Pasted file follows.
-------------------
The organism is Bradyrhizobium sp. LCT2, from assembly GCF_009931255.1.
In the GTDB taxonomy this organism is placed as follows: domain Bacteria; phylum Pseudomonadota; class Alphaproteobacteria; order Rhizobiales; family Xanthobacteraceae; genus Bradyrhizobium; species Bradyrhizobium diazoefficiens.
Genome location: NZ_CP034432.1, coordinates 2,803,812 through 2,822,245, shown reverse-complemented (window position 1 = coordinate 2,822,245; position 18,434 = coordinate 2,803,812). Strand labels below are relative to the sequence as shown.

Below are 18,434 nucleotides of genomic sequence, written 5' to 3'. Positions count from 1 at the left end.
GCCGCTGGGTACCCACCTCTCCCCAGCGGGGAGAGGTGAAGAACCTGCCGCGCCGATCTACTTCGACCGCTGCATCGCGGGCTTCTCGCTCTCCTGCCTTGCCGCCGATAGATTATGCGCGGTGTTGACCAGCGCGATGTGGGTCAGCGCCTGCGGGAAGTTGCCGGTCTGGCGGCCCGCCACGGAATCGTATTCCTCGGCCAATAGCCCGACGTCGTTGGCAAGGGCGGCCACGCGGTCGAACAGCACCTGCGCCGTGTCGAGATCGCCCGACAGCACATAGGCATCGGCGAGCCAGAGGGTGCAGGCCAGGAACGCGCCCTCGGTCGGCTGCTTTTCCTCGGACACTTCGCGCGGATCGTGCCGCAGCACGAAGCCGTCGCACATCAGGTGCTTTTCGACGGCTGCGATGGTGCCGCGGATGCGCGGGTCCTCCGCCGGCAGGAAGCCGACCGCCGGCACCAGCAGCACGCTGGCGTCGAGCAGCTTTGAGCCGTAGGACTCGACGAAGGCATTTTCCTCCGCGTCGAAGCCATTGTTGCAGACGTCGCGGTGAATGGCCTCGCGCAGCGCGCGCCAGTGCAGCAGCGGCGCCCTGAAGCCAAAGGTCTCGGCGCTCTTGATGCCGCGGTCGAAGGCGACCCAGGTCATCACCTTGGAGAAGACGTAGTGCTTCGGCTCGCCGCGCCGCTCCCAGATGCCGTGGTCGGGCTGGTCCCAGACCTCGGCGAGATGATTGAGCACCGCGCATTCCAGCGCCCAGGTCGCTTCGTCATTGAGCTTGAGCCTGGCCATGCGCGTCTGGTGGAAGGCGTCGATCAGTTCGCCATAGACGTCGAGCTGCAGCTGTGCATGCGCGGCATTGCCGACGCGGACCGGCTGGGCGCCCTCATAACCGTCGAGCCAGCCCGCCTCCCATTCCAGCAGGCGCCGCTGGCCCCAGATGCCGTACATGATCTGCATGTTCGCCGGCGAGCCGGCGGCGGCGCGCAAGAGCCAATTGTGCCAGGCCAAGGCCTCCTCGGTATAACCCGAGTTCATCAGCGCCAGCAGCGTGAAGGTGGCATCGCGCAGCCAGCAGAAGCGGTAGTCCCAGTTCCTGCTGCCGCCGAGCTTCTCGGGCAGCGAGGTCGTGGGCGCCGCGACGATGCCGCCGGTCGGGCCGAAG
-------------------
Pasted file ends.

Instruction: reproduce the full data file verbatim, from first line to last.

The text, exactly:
The organism is Bradyrhizobium sp. LCT2, from assembly GCF_009931255.1.
In the GTDB taxonomy this organism is placed as follows: domain Bacteria; phylum Pseudomonadota; class Alphaproteobacteria; order Rhizobiales; family Xanthobacteraceae; genus Bradyrhizobium; species Bradyrhizobium diazoefficiens.
Genome location: NZ_CP034432.1, coordinates 2,803,812 through 2,822,245, shown reverse-complemented (window position 1 = coordinate 2,822,245; position 18,434 = coordinate 2,803,812). Strand labels below are relative to the sequence as shown.

Below are 18,434 nucleotides of genomic sequence, written 5' to 3'. Positions count from 1 at the left end.
GCCGCTGGGTACCCACCTCTCCCCAGCGGGGAGAGGTGAAGAACCTGCCGCGCCGATCTACTTCGACCGCTGCATCGCGGGCTTCTCGCTCTCCTGCCTTGCCGCCGATAGATTATGCGCGGTGTTGACCAGCGCGATGTGGGTCAGCGCCTGCGGGAAGTTGCCGGTCTGGCGGCCCGCCACGGAATCGTATTCCTCGGCCAATAGCCCGACGTCGTTGGCAAGGGCGGCCACGCGGTCGAACAGCACCTGCGCCGTGTCGAGATCGCCCGACAGCACATAGGCATCGGCGAGCCAGAGGGTGCAGGCCAGGAACGCGCCCTCGGTCGGCTGCTTTTCCTCGGACACTTCGCGCGGATCGTGCCGCAGCACGAAGCCGTCGCACATCAGGTGCTTTTCGACGGCTGCGATGGTGCCGCGGATGCGCGGGTCCTCCGCCGGCAGGAAGCCGACCGCCGGCACCAGCAGCACGCTGGCGTCGAGCAGCTTTGAGCCGTAGGACTCGACGAAGGCATTTTCCTCCGCGTCGAAGCCATTGTTGCAGACGTCGCGGTGAATGGCCTCGCGCAGCGCGCGCCAGTGCAGCAGCGGCGCCCTGAAGCCAAAGGTCTCGGCGCTCTTGATGCCGCGGTCGAAGGCGACCCAGGTCATCACCTTGGAGAAGACGTAGTGCTTCGGCTCGCCGCGCCGCTCCCAGATGCCGTGGTCGGGCTGGTCCCAGACCTCGGCGAGATGATTGAGCACCGCGCATTCCAGCGCCCAGGTCGCTTCGTCATTGAGCTTGAGCCTGGCCATGCGCGTCTGGTGGAAGGCGTCGATCAGTTCGCCATAGACGTCGAGCTGCAGCTGTGCATGCGCGGCATTGCCGACGCGGACCGGCTGGGCGCCCTCATAACCGTCGAGCCAGCCCGCCTCCCATTCCAGCAGGCGCCGCTGGCCCCAGATGCCGTACATGATCTGCATGTTCGCCGGCGAGCCGGCGGCGGCGCGCAAGAGCCAATTGTGCCAGGCCAAGGCCTCCTCGGTATAACCCGAGTTCATCAGCGCCAGCAGCGTGAAGGTGGCATCGCGCAGCCAGCAGAAGCGGTAGTCCCAGTTCCTGCTGCCGCCGAGCTTCTCGGGCAGCGAGGTCGTGGGCGCCGCGACGATGCCGCCGGTCGGGCCGAAG